The possibility of leakage from these wells has raised environmental concerns, especially since leaky wells are likely under-reported.
In addition to the release of greenhouse gases, which contribute to global warming and climate change, these leaking wells could contaminate groundwater and surface water with hydrocarbons, chemicals contained in fracking fluids and brines.
According to the B.C. OGC database, leakage had occurred in 2,329 of 21,525 tested wells.
Altogether, these leaking wellbores are releasing greenhouse gases equivalent to 75,000 tonnes of carbon dioxide annually. This is roughly equivalent to the emissions from 17,000 passenger vehicles.
Shale gas exploitation can have environmental impacts long after a well has been abandoned. Provinces should implement regulations that require monitoring wells after abandonment, reporting the results and applying corrective measures to stop leaks from abandoned wells.
To this day, very few field investigations have been carried out in B.C. to directly monitor the leakage from abandoned wells. One showed that 35 per cent of investigated abandoned wells exhibit emissions of methane and hydrogen sulphide gas or a combination of both.
The discrepancy between the database reports and the field study — as well as recent observations that human-made methane emissions are underestimated by 25 per cent to 40 per cent — suggests that wellbore leakages in B.C. may go unreported.
SOURCE: American Progress
DATE: March 3, 2020
SNIP: On April 20, 2010, an explosion and fire on the offshore drilling rig Deepwater Horizon killed 11 men and injured 17 other crew members. Over the next 87 days, an estimated 210 million gallons of oil spilled into the Gulf of Mexico, poisoning fish and wildlife, forcing the closure of beaches and fisheries, and causing billions of dollars in damage to coastal communities along the Gulf.
After this catastrophic spill, the Obama administration enacted a series of reforms to improve oil rig safety—reforms that the Trump administration has since rolled back. A Center for American Progress review of government data finds that oil spills, injuries, and accidents from offshore drilling are now on the rise, threatening to erase the progress made in the 10 years since the Deepwater Horizon disaster.
In late 2017 and 2018, at the direction of an executive order signed by President Donald Trump, the U.S. Department of the Interior began to loosen its oversight of drilling and to weaken safety standards that the Obama administration implemented in response to Deepwater Horizon.
During its first months, the Trump administration placed the Bureau of Safety and Environmental Enforcement (BSEE)—an agency created after Deepwater Horizon to regulate offshore drilling—under the leadership of Scott Angelle, a former Louisiana secretary of natural resources who served for years on the board of an oil and gas pipeline company. During the Obama administration, Angelle helped lead the oil and gas industry’s fight against reforms to offshore drilling safety.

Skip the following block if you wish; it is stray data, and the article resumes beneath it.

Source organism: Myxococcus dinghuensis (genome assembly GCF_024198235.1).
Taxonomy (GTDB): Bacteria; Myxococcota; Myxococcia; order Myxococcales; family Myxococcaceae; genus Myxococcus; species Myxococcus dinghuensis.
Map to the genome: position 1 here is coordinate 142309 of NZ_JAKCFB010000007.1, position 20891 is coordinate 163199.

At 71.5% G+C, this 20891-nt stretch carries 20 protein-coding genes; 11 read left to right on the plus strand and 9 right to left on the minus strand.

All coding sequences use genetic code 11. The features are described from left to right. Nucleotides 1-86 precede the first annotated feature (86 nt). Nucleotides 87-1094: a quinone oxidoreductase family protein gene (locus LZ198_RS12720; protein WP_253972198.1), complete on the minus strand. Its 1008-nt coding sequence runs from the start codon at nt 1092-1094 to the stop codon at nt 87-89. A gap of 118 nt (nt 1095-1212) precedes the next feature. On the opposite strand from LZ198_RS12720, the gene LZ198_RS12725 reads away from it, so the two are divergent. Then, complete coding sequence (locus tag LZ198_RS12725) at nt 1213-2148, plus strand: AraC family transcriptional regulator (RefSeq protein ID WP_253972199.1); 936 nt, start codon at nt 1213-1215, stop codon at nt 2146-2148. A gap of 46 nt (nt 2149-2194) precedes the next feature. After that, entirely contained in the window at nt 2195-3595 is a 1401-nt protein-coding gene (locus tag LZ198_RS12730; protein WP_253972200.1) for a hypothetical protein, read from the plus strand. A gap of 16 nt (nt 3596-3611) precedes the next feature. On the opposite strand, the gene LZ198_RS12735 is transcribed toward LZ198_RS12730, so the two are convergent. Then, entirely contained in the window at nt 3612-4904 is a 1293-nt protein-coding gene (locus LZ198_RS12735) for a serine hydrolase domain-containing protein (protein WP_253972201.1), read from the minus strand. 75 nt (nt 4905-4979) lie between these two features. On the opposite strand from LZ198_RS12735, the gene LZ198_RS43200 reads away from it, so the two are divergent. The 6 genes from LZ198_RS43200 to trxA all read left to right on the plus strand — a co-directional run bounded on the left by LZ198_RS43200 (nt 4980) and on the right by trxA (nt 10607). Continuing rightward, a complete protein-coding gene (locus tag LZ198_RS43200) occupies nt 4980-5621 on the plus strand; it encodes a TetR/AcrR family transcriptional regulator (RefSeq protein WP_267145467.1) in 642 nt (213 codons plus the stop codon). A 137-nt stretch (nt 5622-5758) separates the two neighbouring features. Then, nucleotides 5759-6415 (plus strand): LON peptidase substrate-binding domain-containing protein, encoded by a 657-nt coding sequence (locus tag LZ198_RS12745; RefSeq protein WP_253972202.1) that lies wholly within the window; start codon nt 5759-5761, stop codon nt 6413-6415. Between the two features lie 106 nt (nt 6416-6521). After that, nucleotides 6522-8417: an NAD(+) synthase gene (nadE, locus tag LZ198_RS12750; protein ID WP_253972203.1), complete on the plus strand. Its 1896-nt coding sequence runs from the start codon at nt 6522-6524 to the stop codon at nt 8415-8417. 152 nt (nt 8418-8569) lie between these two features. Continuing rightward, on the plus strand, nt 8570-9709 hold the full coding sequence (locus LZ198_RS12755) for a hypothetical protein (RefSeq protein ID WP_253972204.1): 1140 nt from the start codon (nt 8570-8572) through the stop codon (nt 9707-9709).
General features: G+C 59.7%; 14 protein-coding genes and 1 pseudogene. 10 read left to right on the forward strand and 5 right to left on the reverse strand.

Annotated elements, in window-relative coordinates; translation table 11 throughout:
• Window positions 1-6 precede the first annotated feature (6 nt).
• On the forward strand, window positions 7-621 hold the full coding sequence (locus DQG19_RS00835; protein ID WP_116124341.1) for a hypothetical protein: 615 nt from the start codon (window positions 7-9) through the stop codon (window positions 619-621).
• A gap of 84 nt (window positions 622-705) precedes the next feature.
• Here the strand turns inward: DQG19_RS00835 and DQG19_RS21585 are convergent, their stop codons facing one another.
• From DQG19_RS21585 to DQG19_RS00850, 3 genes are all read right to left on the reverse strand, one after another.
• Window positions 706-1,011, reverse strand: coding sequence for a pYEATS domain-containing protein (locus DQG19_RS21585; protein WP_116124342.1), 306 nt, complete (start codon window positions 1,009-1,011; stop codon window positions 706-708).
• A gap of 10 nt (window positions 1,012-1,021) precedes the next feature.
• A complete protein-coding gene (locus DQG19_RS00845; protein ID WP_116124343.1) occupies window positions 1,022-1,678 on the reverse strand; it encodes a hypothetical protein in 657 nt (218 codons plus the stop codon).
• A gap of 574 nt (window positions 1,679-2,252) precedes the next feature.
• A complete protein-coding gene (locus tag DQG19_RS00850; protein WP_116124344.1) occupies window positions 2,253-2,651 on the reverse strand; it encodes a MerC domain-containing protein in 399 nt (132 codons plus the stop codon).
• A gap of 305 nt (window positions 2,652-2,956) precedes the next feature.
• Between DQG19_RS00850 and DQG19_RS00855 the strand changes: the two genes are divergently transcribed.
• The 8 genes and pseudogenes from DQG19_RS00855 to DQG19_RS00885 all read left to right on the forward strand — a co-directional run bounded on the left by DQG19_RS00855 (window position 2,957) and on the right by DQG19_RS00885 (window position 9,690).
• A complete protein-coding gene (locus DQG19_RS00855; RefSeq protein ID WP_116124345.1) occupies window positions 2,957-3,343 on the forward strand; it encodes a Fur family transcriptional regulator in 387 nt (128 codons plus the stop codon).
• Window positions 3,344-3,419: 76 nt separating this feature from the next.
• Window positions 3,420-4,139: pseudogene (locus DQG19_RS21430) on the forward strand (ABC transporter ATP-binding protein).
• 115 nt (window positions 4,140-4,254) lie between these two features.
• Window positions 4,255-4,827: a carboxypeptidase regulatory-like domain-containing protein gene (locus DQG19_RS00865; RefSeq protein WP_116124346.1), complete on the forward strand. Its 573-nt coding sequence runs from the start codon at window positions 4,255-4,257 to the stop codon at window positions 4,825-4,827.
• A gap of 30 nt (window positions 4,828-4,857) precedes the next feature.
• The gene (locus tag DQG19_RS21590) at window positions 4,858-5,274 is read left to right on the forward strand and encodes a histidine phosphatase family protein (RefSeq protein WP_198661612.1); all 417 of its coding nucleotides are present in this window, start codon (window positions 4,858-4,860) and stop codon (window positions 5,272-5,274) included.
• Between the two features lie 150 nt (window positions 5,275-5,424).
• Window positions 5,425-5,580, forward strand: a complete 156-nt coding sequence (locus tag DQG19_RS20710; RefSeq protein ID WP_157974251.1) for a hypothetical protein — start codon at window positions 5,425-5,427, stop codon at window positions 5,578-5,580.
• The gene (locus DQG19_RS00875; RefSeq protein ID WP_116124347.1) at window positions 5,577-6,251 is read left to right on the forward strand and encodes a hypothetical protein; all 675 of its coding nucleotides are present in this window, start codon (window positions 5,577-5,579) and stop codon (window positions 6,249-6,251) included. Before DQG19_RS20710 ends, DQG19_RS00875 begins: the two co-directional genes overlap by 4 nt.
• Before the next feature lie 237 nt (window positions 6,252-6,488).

Following Angelle’s arrival in 2017, the number of inspections and enforcement actions undertaken by BSEE declined. According to agency data, BSEE inspectors conducted 13 percent fewer inspection visits to rigs, platforms, pipelines, and other facilities in the first three years of the Trump administration (2017–2019) than they did during the last three years of the Obama administration (2014–2016).
[A]gency data also show that BSEE inspectors took 38 percent fewer enforcement actions—through the issuance of so-called incidents of noncompliance—against offshore oil and gas operators from 2017 to 2019 than they did from 2014 to 2016. It is difficult to explain this precipitous decline in enforcement actions with a theory that oil and gas companies suddenly awakened to the merits of voluntary compliance with safety guidelines.
Furthermore, a Politico investigation found that BSEE granted nearly 1,700 waivers that allowed companies to sidestep compliance with stronger safety standards for blowout preventers—a critical piece of safety equipment that can serve as a last line of defense against well blowouts, oil spills, and other disasters.
On December 7, 2017, the Trump administration abruptly canceled a National Academies of Sciences, Engineering, and Medicine study that aimed to improve how BSEE conducts offshore oil and gas inspections.
Days later, the agency released a proposed rule to weaken oversight and safety procedures for offshore oil and gas production facilities, reversing reforms that were implemented after Deepwater Horizon. Then, in May 2018, Angelle’s BSEE issued a proposal to weaken blowout preventer and well control standards—standards that had been written based on the lessons learned from the mechanical, human, and systemic failures that led to Deepwater Horizon.
With safety standards weakened and inspections and enforcement actions on the decline, oil spills and injuries from offshore drilling have been rising.